The safety aspects of such a set were of paramount importance, especially because a helicopter was required to fly in and out of it. 'That was a huge worry,' admits Adam. 'We nearly lost a Brantley helicopter in Japan as it disappeared for a few minutes after flying into the real volcano. We thought it had crashed. In fact, there were enormous down-drafts and the pilot had great difficulty in getting out. So I was really concerned as I didn't know what conditions we'd encounter in going from the outside into a closed set. I was keenly aware that if anything went wrong, I would never work in films again. Ronnie had many sleepless nights!'

The impressive set overshadowed the whole studio, and could been seen from the motorway some four miles away. -- Gareth Owen 2007

Gareth Owen is author of "The Pinewood Story: The World's Most Famous Film Studio"

Simon Winder - On The Big One....
So what is there to like about this film? The music definitely - not Barry’s best score but very close. The photography - Freddy Young makes everything look gorgeous. The sets - Ken Adam operating flat out - from the luxurious Hong Kong bedroom at the beginning to (but of course) Blofeld’s rocket ‘n’ volcano lair. The acting - Tetsuro Tamba as Tiger Tanaka is almost ridiculously sympathetic and Charles Gray’s few moments on screen are so wonderful that on every viewing it is impossible not to yell out ‘Don’t stand against that wall, you fool!’.

These are a formidable load of ticks for any movie, and yet and yet. Is it really much good? Aren’t there fatal problems with Connery looking so bored and sometimes rather tubby, with all the girls being so useless (and who invited the idiotic villainess Helga Brandt?) and with Blofeld’s sinister anonymity, such a pleasure in From Russia with Love and Thunderball, coming crashing to the ground as he turns out just to be jobbing international co-production actor Donald Pleasence?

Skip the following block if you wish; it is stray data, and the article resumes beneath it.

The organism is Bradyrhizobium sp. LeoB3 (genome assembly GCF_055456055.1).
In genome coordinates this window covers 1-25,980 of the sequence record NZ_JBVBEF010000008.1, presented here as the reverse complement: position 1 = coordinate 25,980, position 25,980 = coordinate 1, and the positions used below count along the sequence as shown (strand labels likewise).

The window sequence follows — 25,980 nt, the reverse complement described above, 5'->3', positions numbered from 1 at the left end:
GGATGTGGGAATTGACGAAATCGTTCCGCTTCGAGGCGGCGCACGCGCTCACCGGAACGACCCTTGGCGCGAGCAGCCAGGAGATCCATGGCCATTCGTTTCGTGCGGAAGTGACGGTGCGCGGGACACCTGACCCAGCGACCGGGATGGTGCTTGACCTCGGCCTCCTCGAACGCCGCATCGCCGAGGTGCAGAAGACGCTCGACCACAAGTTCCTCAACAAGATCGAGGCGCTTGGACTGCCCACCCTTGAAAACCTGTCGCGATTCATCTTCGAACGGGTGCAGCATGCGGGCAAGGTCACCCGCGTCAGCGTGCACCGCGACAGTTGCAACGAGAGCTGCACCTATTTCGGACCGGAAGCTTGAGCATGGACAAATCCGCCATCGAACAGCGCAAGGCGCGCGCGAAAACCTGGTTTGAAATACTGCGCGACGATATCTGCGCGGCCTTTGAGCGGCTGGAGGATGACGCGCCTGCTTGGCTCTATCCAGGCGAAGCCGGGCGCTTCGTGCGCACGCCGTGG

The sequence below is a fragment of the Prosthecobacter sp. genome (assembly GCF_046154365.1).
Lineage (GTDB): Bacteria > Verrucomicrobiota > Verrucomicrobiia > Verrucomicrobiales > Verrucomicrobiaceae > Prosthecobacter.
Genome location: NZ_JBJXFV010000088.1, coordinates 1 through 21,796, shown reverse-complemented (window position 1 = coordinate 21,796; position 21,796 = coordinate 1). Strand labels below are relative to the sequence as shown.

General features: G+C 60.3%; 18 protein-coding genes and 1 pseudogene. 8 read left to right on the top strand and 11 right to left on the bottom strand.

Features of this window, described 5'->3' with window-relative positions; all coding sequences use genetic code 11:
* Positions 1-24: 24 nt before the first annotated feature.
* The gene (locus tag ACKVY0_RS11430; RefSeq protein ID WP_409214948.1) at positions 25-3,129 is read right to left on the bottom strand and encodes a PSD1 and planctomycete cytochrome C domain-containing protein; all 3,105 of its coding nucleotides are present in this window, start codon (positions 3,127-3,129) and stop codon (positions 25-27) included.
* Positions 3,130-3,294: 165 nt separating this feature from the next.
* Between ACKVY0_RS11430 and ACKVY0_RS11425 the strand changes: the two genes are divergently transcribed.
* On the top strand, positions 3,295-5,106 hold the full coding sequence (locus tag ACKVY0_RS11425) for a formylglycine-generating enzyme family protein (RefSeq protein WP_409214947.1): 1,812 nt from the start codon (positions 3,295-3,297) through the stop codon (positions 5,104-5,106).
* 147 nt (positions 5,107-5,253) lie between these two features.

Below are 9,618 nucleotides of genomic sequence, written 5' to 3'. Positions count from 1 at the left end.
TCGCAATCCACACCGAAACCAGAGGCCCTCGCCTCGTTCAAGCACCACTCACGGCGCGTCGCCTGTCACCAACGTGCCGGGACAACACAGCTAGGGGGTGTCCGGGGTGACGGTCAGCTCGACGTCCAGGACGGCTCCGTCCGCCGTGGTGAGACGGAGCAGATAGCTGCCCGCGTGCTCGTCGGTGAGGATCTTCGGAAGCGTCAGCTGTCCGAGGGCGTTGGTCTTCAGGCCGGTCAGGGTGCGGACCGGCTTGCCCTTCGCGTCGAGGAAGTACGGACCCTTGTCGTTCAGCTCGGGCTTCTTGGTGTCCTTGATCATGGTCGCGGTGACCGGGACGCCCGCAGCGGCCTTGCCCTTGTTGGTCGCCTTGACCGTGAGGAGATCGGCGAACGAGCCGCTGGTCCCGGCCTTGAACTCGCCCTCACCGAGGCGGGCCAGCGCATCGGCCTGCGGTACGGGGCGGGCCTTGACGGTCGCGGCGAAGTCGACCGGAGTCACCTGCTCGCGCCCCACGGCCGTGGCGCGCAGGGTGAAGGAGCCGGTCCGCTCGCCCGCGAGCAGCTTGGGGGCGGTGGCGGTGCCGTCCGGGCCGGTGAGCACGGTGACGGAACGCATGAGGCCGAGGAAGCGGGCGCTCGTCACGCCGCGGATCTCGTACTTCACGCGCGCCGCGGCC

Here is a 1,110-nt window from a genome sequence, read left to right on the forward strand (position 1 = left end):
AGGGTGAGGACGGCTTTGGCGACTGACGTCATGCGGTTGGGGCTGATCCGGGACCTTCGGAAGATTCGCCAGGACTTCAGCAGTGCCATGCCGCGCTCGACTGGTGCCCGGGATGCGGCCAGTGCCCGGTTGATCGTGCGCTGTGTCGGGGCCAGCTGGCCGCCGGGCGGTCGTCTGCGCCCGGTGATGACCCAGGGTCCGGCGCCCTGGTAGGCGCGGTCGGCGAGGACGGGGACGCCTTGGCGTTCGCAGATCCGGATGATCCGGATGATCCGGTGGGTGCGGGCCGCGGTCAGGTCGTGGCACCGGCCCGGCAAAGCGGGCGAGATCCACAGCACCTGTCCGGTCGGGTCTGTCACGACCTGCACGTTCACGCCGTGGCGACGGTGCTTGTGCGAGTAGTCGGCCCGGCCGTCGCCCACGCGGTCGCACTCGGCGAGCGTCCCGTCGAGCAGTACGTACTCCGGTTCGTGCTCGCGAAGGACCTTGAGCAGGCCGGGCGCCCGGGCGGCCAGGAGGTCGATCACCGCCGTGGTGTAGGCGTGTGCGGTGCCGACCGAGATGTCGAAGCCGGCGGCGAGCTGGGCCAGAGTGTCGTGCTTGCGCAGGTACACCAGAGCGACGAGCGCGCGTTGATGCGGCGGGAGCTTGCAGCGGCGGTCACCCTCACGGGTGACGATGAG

It is really very odd that a film that jettisons most of the plot of one of Fleming’s most enjoyable novels also manages to keep the absolutely worst bit: Bond’s absurd ‘marriage’ to a Japanese fisher girl! Why are we sitting here while this nonsense goes on? It is easy, in particular moods, to make fun of the Roger Moore films but I would be surprised if anyone could come up with any moment quite as bad as Connery with a weird faintly Japanese toupé and funny eyebrows sitting there smirking while some of Barry’s worst music bongs away. No wonder he decided he ought to get on with the rest of his life and stop doing Bond.

So perhaps the real tragedy of You Only Live Twice is that it was so silly it made Connery jump ship when he would have been sensational in On Her Majesty’s Secret Service. But then it was clearly the feeling of many involved in the making of You Only Live Twice that it was all a bit overblown and tacky that made them come up with a harsh, low-key script of OHMSS - so you can’t have one without the other.